Standards Are Emerging
To address the supply chain sustainability data challenge, corporations are joining together through industry groups, non-profits and cross-industry consortia to pool resources, coordinate efforts and develop standards and processes to drive supply chain sustainability improvements across entire industry segments. To reduce their own costs and risks, companies should make understanding, engaging with and supporting relevant industry and NGO efforts to drive supply chain sustainability a key part of their own supply chain sustainability strategies. Table 1 lists a few of the organizations that are working to develop and promote industry standards for defining sustainability performance and managing sustainability information.
Companies are expanding their efforts to gather sustainability data about their supply chains. According to our survey, more than 80 percent say they will increase the amount of information they request from suppliers; over 60 percent say they will ask more suppliers for this information. This is both a sign of and a driver of the development of sustainability data standards. The nature of information requests will continue to evolve as data standards and measurement practices evolve. Indeed, more than 40 percent of respondents say they expect to ask for different information from their suppliers or request it via a different means in the coming year. Over time, standardization will reduce the burden of collecting and sharing sustainability information and increase its accuracy and utility. But that burden may get worse before it gets better, especially for some beleaguered suppliers.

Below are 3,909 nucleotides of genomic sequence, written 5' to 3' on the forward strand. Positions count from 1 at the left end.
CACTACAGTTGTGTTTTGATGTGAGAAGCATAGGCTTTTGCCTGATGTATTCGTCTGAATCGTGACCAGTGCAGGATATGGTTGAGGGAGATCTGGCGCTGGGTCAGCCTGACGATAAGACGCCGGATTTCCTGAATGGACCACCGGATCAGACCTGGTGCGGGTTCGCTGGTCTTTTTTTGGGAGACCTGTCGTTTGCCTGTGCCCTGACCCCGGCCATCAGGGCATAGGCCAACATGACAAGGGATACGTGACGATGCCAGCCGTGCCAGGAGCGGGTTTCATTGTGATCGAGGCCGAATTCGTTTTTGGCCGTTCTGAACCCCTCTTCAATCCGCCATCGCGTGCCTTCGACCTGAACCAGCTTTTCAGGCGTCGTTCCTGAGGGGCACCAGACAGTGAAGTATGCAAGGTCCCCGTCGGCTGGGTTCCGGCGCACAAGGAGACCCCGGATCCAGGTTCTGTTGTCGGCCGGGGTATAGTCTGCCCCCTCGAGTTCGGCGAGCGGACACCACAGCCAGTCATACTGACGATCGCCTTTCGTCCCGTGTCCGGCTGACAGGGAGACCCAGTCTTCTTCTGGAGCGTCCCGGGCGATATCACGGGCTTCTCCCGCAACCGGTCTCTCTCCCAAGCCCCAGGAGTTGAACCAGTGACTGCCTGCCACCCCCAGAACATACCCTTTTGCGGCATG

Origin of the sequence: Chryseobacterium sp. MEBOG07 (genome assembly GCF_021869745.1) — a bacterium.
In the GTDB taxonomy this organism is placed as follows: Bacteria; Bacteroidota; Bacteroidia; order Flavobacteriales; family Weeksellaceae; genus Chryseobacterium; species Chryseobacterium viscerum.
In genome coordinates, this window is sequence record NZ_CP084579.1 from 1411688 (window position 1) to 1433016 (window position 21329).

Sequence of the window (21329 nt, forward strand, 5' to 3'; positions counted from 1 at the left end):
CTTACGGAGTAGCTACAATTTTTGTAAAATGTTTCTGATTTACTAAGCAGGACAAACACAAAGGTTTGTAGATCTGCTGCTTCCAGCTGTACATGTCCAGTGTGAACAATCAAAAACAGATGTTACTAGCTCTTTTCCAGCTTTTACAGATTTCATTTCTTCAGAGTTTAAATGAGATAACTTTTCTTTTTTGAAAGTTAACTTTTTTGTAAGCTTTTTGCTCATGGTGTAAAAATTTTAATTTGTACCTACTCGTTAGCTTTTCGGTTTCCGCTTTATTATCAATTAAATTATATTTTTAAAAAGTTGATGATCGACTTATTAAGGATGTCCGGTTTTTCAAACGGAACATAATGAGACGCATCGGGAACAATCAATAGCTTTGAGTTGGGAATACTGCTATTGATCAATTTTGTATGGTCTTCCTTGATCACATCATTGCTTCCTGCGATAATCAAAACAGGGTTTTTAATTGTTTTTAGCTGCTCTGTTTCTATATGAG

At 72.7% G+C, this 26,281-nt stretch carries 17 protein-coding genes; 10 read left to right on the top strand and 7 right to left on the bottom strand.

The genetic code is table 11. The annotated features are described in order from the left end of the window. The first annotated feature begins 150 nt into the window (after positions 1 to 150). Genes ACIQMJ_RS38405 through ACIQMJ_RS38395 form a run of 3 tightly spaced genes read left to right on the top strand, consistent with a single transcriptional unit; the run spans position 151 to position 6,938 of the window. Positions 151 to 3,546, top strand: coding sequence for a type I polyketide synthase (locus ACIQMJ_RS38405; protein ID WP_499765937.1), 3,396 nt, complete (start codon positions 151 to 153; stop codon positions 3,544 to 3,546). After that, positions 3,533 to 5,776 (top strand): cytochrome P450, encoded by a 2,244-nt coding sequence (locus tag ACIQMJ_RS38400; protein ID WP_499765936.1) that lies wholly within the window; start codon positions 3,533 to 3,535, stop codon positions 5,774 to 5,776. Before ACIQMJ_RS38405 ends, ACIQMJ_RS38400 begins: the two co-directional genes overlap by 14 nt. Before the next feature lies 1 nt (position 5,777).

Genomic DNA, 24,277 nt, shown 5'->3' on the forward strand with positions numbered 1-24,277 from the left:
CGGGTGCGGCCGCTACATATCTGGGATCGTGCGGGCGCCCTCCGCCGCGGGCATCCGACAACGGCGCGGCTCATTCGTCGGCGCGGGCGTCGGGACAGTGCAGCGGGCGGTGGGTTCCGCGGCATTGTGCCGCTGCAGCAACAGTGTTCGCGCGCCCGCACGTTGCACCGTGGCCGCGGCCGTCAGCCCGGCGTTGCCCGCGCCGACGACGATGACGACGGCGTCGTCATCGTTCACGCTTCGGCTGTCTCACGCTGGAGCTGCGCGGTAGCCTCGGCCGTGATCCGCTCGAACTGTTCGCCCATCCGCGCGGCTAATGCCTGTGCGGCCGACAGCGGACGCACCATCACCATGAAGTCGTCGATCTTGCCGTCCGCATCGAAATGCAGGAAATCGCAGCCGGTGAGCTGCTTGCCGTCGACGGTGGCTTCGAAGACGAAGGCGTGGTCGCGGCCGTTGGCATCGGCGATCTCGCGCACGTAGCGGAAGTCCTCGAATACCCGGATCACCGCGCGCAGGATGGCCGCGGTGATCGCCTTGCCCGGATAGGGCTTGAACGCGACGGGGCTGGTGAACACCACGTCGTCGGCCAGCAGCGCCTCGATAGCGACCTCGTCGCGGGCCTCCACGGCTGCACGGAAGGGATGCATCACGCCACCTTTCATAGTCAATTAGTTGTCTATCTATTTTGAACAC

A growing number of companies will put supply chain sustainability data to work over the next year. While nearly half of the respondents to our survey say sustainability data already influences their purchase decisions, two thirds of companies expect it to within 12 months. Walmart, for instance, announced that it is adding specific sustainability objectives to its global sourcing merchants’ annual performance evaluations. All in all, we see a broad-based trend of companies expanding the uses to which they put supply chain sustainability information. Data generally passes through a familiar lifecycle in the corporate setting. First, it is needed but doesn’t exist. Then it exists but isn’t analyzed. Then it’s analyzed but isn’t acted on. Finally, the analysis is put to use. We see this pattern in supply chain sustainability data as well.
Start by Setting Goals
Our research has identified a number of practices that leading companies are following to help them improve the sustainability of their supply chains. To manage sustainability risks in your supply chain, consider how your firm can adopt these practices.
To get results, good managers set goals. So it is with companies seeking improvements in the sustainability of their supply chains. It remains rare for companies to announce public, quantitative supply chain sustainability goals. But some companies are starting to step up to the challenge.
- Nike has set supply chain goals for the reduction of greenhouse gas emissions, water use, waste and discharge of hazardous chemicals, among others.
- Puma has a goal to reduce CO2 emissions in the factories that supply it directly.